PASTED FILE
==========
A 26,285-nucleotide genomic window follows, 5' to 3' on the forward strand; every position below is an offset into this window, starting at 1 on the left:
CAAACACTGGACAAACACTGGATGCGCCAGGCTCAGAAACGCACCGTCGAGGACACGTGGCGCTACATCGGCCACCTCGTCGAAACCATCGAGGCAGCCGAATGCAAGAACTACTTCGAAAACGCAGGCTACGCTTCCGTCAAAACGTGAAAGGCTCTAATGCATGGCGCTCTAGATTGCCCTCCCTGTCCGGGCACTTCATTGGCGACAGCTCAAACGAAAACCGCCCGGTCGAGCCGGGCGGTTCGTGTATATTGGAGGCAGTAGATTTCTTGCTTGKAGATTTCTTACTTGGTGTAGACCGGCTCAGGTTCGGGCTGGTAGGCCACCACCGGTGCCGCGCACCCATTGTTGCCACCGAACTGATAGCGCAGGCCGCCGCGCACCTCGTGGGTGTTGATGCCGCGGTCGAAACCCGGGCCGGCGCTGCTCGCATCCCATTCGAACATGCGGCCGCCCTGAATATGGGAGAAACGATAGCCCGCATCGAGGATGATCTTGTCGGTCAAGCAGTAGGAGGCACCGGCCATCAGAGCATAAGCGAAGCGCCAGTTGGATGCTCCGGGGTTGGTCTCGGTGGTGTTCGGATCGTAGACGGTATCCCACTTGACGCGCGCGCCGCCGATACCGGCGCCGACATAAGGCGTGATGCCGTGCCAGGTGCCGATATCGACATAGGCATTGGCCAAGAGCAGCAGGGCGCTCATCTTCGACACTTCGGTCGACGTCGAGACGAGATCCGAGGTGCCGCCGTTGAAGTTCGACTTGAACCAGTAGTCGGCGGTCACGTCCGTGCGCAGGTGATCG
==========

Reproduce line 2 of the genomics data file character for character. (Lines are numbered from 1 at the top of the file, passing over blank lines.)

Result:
CAAACACTGGACAAACACTGGATGCGCCAGGCTCAGAAACGCACCGTCGAGGACACGTGGCGCTACATCGGCCACCTCGTCGAAACCATCGAGGCAGCCGAATGCAAGAACTACTTCGAAAACGCAGGCTACGCTTCCGTCAAAACGTGAAAGGCTCTAATGCATGGCGCTCTAGATTGCCCTCCCTGTCCGGGCACTTCATTGGCGACAGCTCAAACGAAAACCGCCCGGTCGAGCCGGGCGGTTCGTGTATATTGGAGGCAGTAGATTTCTTGCTTGKAGATTTCTTACTTGGTGTAGACCGGCTCAGGTTCGGGCTGGTAGGCCACCACCGGTGCCGCGCACCCATTGTTGCCACCGAACTGATAGCGCAGGCCGCCGCGCACCTCGTGGGTGTTGATGCCGCGGTCGAAACCCGGGCCGGCGCTGCTCGCATCCCATTCGAACATGCGGCCGCCCTGAATATGGGAGAAACGATAGCCCGCATCGAGGATGATCTTGTCGGTCAAGCAGTAGGAGGCACCGGCCATCAGAGCATAAGCGAAGCGCCAGTTGGATGCTCCGGGGTTGGTCTCGGTGGTGTTCGGATCGTAGACGGTATCCCACTTGACGCGCGCGCCGCCGATACCGGCGCCGACATAAGGCGTGATGCCGTGCCAGGTGCCGATATCGACATAGGCATTGGCCAAGAGCAGCAGGGCGCTCATCTTCGACACTTCGGTCGACGTCGAGACGAGATCCGAGGTGCCGCCGTTGAAGTTCGACTTGAACCAGTAGTCGGCGGTCACGTCCGTGCGCAGGTGATCG